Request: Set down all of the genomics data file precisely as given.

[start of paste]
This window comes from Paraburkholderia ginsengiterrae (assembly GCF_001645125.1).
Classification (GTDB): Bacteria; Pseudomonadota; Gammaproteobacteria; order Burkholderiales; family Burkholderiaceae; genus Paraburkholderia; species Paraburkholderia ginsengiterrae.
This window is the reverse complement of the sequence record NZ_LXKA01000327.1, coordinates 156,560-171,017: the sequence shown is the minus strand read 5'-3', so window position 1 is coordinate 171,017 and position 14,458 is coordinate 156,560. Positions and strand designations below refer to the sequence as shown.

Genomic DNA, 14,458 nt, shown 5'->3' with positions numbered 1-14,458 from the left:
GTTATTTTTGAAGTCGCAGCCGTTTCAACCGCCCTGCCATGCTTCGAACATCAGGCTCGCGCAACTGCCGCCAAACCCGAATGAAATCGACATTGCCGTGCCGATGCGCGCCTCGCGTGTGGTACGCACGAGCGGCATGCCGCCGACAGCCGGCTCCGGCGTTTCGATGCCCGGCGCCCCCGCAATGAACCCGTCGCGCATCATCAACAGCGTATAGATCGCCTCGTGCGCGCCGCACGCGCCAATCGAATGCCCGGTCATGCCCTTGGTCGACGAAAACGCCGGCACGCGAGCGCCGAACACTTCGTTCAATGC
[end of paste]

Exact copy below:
This window comes from Paraburkholderia ginsengiterrae (assembly GCF_001645125.1).
Classification (GTDB): Bacteria; Pseudomonadota; Gammaproteobacteria; order Burkholderiales; family Burkholderiaceae; genus Paraburkholderia; species Paraburkholderia ginsengiterrae.
This window is the reverse complement of the sequence record NZ_LXKA01000327.1, coordinates 156,560-171,017: the sequence shown is the minus strand read 5'-3', so window position 1 is coordinate 171,017 and position 14,458 is coordinate 156,560. Positions and strand designations below refer to the sequence as shown.

Genomic DNA, 14,458 nt, shown 5'->3' with positions numbered 1-14,458 from the left:
GTTATTTTTGAAGTCGCAGCCGTTTCAACCGCCCTGCCATGCTTCGAACATCAGGCTCGCGCAACTGCCGCCAAACCCGAATGAAATCGACATTGCCGTGCCGATGCGCGCCTCGCGTGTGGTACGCACGAGCGGCATGCCGCCGACAGCCGGCTCCGGCGTTTCGATGCCCGGCGCCCCCGCAATGAACCCGTCGCGCATCATCAACAGCGTATAGATCGCCTCGTGCGCGCCGCACGCGCCAATCGAATGCCCGGTCATGCCCTTGGTCGACGAAAACGCCGGCACGCGAGCGCCGAACACTTCGTTCAATGC